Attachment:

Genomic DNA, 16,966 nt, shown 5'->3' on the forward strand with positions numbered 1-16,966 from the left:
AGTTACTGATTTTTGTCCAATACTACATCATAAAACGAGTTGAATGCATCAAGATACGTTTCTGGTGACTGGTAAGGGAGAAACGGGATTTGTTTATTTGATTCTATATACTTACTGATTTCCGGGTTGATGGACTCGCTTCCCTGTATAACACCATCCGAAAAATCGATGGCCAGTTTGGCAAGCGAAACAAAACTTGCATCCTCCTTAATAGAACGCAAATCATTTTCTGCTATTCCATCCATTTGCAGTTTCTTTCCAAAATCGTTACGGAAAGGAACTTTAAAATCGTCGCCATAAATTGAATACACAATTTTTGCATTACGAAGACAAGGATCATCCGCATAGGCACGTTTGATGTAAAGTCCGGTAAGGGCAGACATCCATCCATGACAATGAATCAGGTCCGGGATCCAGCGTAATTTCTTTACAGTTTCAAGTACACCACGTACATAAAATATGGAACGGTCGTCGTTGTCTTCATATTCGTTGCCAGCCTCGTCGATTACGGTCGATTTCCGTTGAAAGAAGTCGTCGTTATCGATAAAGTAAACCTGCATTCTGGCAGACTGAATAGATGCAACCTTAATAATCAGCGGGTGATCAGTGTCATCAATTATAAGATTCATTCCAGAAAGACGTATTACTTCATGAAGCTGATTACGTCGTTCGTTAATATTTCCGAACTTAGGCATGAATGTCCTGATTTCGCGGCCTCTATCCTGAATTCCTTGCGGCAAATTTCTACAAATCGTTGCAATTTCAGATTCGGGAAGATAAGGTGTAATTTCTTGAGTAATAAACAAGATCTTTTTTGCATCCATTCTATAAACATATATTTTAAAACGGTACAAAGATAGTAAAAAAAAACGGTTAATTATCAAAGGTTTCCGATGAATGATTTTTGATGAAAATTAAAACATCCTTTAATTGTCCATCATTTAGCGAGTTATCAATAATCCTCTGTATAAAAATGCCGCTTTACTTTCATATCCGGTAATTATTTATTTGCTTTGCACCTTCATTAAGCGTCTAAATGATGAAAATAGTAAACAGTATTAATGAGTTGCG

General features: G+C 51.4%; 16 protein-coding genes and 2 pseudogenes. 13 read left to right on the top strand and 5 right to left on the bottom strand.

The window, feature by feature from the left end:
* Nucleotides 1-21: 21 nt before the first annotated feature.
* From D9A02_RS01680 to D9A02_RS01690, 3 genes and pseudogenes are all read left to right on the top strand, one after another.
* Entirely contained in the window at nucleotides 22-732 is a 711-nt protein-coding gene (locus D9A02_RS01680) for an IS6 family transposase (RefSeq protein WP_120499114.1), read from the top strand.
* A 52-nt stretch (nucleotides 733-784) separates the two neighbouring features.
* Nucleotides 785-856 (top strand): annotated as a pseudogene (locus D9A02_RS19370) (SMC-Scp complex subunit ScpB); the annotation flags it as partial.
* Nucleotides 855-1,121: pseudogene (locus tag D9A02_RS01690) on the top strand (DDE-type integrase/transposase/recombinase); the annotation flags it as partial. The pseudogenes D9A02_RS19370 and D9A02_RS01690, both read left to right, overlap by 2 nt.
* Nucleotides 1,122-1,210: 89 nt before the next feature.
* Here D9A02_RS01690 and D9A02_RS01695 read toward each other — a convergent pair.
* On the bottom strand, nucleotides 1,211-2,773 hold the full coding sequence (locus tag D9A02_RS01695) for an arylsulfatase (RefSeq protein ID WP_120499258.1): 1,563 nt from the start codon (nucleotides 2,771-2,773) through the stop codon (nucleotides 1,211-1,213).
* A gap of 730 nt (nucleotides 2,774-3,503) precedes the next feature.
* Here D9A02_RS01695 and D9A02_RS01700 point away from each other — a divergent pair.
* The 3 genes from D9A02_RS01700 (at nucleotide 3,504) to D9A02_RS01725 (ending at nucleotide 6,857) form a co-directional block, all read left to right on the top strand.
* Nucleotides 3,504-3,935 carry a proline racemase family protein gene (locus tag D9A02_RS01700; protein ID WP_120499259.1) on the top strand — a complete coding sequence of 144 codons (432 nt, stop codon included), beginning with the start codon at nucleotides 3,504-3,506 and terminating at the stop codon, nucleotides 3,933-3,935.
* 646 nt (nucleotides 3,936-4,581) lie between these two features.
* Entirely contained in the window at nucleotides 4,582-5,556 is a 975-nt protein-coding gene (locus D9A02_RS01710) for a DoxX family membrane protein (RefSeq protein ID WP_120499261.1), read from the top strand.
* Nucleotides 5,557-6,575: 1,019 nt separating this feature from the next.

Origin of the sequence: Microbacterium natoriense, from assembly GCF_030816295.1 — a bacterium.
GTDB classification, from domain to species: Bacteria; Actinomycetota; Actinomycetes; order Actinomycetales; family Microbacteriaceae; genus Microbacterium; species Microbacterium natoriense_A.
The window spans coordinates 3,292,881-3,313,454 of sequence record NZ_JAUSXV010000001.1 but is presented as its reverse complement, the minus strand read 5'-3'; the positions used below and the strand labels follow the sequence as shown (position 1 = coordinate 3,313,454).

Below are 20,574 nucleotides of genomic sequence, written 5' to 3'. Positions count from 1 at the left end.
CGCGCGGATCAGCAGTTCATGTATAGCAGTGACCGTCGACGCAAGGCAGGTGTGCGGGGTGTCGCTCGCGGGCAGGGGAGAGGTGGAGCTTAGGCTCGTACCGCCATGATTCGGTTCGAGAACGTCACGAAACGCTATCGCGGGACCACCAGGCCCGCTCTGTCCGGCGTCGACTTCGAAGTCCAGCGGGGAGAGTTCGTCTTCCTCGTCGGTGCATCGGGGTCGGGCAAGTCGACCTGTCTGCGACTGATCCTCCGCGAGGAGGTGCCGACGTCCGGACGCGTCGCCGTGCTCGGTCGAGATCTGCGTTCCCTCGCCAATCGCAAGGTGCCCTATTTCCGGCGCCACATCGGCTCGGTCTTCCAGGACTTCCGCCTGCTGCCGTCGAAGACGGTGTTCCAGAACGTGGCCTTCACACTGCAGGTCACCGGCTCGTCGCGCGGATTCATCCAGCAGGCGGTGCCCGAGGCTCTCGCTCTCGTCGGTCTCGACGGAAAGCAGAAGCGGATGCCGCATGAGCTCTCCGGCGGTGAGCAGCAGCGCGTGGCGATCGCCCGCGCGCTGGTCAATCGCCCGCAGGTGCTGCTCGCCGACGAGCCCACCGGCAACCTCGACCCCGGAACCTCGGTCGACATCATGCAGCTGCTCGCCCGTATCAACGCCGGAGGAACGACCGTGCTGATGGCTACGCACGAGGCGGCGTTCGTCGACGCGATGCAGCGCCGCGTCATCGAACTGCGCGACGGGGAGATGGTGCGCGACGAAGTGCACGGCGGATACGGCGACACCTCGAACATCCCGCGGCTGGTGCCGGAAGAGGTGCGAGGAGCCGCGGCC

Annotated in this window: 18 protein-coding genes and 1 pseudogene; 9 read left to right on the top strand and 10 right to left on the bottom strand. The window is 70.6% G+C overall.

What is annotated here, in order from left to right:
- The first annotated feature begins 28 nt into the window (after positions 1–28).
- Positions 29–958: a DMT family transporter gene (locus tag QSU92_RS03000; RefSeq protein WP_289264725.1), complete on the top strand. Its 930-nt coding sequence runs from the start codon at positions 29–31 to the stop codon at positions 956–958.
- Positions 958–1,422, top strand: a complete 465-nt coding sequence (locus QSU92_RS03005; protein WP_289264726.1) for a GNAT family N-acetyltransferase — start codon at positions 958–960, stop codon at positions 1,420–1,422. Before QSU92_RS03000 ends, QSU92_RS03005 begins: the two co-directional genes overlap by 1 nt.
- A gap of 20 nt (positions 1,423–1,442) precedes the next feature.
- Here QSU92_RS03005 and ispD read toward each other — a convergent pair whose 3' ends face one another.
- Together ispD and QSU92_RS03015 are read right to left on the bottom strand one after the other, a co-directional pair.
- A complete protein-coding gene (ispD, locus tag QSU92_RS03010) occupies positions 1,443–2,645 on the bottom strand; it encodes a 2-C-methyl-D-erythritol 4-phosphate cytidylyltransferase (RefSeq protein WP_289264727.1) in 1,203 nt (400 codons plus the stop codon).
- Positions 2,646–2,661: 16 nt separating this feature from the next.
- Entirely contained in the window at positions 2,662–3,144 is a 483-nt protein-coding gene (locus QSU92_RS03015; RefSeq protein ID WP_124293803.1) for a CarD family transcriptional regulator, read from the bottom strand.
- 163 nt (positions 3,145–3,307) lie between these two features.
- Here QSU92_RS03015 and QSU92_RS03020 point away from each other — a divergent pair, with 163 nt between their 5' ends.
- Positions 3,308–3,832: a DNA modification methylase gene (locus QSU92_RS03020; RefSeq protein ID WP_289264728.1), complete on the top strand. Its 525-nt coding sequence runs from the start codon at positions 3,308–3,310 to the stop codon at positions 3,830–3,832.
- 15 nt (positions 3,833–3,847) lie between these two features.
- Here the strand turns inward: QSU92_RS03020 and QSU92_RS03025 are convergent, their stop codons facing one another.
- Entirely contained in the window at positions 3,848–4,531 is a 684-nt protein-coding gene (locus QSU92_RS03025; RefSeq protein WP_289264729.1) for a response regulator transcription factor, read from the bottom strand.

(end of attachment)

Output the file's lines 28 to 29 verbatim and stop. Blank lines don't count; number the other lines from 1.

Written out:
- The first annotated feature begins 28 nt into the window (after positions 1–28).
- Positions 29–958: a DMT family transporter gene (locus tag QSU92_RS03000; RefSeq protein WP_289264725.1), complete on the top strand. Its 930-nt coding sequence runs from the start codon at positions 29–31 to the stop codon at positions 956–958.